lr = LogisticRegression()
lr.fit(X_train,y_train)
pred = lr.predict(X_test)
print(metrics.accuracy_score(pred,y_test))
0.7947761194029851

See that we are able to achieve an accuracy of 79.4%.

The problem with this method is that we may lose valuable information on that feature, as we have deleted it completely due to some null values.

Should only be used if there are too many null values.

2. Deleting the row with missing data

If there is a certain row with missing data, then you can delete the entire row with all the features in that row.

axis=1 is used to drop the column with `NaN` values.

axis=0 is used to drop the row with `NaN` values.

updated_df = newdf.dropna(axis=0)
y1 = updated_df['Survived']
updated_df.drop("Survived",axis=1,inplace=True)
updated_df.info()
<class 'pandas.core.frame.DataFrame'>
Int64Index: 714 entries, 0 to 890
Data columns (total 6 columns):
 #   Column  Non-Null Count  Dtype  
---  ------  --------------  -----  
 0   Pclass  714 non-null    int64  
 1   Sex     714 non-null    int64  
 2   Age     714 non-null    float64
 3   SibSp   714 non-null    int64  
 4   Parch   714 non-null    int64  
 5   Fare    714 non-null    float64
dtypes: float64(2), int64(4)
memory usage: 39.0 KB
from sklearn import metrics
from sklearn.model_selection import train_test_split
X_train, X_test,y_train,y_test = train_test_split(updated_df,y1,test_size=0.3)
from sklearn.linear_model import LogisticRegression
lr = LogisticRegression()
lr.fit(X_train,y_train)
pred = lr.predict(X_test)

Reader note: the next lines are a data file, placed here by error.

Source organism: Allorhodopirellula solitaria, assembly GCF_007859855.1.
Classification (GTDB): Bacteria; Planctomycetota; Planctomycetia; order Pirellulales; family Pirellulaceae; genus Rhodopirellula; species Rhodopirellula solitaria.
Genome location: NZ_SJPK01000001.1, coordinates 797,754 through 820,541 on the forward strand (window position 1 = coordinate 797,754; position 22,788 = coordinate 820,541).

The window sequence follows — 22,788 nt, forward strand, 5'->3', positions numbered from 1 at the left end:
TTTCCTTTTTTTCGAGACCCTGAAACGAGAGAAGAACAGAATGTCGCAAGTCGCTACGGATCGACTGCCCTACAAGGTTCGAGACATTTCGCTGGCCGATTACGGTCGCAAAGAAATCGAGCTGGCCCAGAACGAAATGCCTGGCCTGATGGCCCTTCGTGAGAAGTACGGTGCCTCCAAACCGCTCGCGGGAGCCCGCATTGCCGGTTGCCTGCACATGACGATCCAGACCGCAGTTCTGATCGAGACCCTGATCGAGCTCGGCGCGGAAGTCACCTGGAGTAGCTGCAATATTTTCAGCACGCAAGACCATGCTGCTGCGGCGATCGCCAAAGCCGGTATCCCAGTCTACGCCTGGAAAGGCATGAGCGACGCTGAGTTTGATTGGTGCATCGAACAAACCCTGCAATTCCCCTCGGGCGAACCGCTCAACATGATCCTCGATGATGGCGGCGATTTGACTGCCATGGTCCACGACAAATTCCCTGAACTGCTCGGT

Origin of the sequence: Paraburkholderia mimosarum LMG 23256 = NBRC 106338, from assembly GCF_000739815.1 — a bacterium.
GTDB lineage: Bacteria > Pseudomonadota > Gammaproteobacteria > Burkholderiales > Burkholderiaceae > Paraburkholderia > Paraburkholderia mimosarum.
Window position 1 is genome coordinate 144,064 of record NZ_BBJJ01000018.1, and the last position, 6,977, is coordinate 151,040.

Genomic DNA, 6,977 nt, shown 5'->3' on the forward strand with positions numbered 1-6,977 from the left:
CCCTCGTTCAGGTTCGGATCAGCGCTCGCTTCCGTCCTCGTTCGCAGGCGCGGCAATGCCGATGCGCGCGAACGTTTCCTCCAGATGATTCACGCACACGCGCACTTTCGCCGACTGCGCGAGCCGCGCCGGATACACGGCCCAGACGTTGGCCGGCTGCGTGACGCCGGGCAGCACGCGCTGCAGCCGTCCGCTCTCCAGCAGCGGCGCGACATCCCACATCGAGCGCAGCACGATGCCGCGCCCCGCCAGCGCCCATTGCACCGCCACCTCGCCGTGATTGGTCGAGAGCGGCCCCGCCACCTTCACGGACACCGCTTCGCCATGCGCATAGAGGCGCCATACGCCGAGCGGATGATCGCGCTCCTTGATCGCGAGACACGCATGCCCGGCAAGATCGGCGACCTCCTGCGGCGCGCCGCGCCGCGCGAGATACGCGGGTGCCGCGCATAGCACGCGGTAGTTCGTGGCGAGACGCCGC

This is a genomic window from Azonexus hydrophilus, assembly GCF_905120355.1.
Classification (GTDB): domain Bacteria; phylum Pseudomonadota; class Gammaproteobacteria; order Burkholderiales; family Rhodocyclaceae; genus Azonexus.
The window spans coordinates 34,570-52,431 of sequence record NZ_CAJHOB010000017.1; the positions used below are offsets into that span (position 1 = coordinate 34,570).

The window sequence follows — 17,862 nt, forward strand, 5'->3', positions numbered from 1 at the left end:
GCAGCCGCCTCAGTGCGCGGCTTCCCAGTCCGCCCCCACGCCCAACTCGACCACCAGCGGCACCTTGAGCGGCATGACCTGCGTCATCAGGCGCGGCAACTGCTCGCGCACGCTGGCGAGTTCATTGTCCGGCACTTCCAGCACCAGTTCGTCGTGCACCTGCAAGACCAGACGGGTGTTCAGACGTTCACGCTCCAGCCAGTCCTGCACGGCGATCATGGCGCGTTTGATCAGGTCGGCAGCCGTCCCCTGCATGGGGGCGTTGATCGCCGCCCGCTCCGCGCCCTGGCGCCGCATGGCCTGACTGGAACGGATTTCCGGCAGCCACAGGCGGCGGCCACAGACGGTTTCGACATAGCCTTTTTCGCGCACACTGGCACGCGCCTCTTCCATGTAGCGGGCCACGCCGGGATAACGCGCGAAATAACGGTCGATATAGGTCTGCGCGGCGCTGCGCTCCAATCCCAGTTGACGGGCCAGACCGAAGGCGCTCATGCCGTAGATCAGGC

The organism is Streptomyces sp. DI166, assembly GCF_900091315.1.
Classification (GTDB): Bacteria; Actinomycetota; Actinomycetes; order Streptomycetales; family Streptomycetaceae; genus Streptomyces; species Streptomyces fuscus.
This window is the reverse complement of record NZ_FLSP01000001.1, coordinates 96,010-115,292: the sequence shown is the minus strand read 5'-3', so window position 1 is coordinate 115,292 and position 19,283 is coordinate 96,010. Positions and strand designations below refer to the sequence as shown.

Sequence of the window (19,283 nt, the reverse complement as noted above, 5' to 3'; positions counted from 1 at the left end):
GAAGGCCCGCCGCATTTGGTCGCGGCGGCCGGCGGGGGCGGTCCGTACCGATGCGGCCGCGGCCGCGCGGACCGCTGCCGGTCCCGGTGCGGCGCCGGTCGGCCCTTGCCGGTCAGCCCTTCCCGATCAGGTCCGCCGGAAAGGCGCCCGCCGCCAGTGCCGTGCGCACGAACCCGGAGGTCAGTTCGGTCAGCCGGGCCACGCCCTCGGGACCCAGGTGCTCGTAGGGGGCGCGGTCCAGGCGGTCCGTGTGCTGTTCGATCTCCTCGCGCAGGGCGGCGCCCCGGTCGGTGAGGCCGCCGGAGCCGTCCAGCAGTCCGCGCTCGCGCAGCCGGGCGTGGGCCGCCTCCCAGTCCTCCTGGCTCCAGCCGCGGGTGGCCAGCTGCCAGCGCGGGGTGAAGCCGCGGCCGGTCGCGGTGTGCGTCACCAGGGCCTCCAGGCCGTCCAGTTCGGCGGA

print(metrics.accuracy_score(pred,y_test))
0.8232558139534883

In this case, see that we are able to achieve better accuracy than before. This is maybe because the column Age contains more valuable information than we expected.

3. Filling the Missing Values – Imputation

Dealing with Missing values | imputation

In this case, we will be filling the missing values with a certain number.

The possible ways to do this are:

  1. Filling the missing data with the mean or median value if it’s a numerical variable.
  2. Filling the missing data with mode if it’s a categorical value.
  3. Filling the numerical value with 0 or -999, or some other number that will not occur in the data. This can be done so that the machine can recognize that the data is not real or is different.
  4. Filling the categorical value with a new type for the missing values.

You can use the fillna() function to fill the null values in the dataset.

updated_df = df
updated_df['Age']=updated_df['Age'].fillna(updated_df['Age'].mean())
updated_df.info()